Until recently, the DWI eye test, which is also known as the Horizontal Gaze Nystagmus (HGN) test, was considered the most reliable of the three tests in the National Highway Traffic Safety Administration three-test battery. Now, it is considered the least reliable one.
Roughly four out of five DWIs involve breath or blood tests (mostly breath tests). The conviction rate in breath test cases is over 80 percent in most jurisdictions, and in some places, it is closer to 90 percent.
Largely since Texas does not have a refusal-to-submit law, about one in five DWI cases are chemical test refusal cases. Refusal-to-submit laws, like the one in Florida, make breath test refusal a separate criminal offense.
In many places, "drugged" driver cause more fatal crashes than "drunk" drivers. So, Tarrant County prosecutors pursue these cases very aggressively. Prescription drugs and marijuana account for a little over half of drugged driving prosecutions in Texas.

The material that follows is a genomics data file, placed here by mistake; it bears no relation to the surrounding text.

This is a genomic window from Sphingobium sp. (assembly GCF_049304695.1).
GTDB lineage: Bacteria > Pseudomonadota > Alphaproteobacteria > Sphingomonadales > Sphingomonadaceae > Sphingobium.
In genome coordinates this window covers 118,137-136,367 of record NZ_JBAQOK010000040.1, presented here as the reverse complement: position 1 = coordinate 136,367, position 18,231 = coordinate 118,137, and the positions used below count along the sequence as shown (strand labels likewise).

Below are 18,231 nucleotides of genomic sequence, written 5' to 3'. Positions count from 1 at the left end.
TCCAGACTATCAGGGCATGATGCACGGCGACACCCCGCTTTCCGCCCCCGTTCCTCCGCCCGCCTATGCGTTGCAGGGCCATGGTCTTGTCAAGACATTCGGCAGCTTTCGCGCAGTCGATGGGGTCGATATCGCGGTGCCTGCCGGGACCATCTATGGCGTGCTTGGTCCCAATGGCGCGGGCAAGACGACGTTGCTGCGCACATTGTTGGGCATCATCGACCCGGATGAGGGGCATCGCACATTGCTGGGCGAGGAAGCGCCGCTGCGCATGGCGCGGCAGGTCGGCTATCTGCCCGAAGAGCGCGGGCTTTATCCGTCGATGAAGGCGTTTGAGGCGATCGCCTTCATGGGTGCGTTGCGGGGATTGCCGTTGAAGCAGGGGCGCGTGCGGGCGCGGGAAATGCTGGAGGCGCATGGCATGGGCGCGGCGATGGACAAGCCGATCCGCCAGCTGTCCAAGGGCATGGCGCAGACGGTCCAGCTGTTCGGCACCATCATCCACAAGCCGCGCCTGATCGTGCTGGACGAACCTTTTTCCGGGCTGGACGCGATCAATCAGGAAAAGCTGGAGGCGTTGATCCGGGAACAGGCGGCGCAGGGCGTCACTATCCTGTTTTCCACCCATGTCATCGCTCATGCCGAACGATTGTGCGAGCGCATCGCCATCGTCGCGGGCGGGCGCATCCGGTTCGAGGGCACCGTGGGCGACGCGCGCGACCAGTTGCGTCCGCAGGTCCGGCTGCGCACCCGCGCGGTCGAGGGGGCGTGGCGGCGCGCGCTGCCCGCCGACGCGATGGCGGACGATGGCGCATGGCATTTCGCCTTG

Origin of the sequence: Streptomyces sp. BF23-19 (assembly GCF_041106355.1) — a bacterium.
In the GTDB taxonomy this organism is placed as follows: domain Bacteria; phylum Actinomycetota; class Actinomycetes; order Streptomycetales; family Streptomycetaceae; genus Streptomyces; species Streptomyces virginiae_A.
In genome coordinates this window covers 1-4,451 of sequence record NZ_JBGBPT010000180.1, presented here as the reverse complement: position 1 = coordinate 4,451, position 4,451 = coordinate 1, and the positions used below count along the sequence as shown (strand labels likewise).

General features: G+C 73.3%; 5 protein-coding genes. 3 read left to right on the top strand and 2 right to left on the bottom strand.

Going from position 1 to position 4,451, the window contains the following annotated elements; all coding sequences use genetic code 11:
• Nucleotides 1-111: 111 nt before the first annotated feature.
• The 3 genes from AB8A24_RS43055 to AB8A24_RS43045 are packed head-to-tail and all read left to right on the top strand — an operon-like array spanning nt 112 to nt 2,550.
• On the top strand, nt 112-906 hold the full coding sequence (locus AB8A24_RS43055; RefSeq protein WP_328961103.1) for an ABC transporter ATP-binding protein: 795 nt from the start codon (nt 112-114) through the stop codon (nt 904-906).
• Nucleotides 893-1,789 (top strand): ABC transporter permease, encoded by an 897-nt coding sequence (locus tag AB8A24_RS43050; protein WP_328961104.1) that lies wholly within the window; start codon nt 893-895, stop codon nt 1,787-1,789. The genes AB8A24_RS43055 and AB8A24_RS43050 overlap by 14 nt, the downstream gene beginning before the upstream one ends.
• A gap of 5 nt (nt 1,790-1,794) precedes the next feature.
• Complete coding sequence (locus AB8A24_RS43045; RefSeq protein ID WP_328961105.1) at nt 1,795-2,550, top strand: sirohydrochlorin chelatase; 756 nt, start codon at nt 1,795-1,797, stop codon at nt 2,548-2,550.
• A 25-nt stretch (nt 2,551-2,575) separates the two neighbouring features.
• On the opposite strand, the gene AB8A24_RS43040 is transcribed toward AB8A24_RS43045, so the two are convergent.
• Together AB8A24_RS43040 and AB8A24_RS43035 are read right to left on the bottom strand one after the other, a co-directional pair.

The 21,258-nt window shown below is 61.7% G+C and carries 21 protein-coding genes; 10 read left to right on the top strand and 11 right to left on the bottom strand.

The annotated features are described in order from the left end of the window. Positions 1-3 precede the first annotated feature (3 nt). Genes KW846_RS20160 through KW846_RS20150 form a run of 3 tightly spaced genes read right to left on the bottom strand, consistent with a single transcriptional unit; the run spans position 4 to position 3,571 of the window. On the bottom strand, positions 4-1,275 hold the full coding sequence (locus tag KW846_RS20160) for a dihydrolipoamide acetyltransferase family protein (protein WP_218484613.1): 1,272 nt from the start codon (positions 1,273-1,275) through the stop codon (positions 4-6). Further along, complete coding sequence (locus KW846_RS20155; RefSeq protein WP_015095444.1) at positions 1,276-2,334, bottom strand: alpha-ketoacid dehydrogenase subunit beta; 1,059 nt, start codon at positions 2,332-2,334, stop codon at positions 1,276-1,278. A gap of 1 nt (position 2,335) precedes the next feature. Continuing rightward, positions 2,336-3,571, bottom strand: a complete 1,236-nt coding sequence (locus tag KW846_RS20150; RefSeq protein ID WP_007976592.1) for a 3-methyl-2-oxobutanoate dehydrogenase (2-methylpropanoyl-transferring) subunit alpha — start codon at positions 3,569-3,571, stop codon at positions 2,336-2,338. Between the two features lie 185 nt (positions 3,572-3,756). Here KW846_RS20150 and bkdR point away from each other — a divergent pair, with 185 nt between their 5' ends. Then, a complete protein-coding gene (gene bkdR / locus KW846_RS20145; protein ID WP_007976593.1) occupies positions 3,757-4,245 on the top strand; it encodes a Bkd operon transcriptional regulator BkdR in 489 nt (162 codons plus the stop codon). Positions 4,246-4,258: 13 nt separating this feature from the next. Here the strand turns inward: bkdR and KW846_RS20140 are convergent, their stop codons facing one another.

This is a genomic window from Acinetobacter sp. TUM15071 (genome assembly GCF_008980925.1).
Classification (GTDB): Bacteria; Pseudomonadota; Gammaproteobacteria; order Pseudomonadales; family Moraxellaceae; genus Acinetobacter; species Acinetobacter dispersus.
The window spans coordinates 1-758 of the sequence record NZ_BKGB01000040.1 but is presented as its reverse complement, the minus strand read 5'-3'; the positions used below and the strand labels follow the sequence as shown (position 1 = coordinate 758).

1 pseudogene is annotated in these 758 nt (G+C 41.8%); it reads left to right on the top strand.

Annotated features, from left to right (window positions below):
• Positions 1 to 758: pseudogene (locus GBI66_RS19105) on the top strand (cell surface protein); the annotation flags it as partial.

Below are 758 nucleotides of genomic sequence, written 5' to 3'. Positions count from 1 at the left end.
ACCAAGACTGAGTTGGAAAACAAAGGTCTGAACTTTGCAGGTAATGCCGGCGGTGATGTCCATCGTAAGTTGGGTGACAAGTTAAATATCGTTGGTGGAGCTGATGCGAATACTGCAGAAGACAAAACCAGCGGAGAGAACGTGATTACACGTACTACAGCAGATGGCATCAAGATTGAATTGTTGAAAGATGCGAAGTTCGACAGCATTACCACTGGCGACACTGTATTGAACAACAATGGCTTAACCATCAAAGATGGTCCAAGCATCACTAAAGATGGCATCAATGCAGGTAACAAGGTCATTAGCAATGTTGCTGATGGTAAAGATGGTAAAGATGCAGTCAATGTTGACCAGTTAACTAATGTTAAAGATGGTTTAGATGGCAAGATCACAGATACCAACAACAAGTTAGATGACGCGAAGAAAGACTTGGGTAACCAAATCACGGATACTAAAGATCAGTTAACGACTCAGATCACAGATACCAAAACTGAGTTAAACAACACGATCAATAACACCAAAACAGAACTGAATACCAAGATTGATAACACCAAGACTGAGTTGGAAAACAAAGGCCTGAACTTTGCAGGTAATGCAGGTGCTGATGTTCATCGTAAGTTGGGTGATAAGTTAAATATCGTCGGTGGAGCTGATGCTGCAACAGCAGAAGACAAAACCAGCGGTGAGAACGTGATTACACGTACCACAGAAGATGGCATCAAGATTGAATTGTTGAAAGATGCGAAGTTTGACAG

Even though Texas is an implied consent state, officials cannot automatically suspend drivers' licenses following DWI arrests. To do so, there must be an Administrative License Suspension hearing to determine if such suspension is appropriate.
In 2018, Texas law enforcement officers arrested over 95,000 Texans for DWI. That figure was almost 10 percent higher than the 2017 arrest total. Prosecutors are very aggressive as well. The number of dismissals dropped sharply in 2018. In other words, Parker County prosecutors almost always pursue DWI cases, no matter how weak or strong the evidence is.
In February 2019, police charged the former quarterback with DWI. Fort Bend County prosecutors recently reduced those charges. And, Young may not even be convicted of that offense.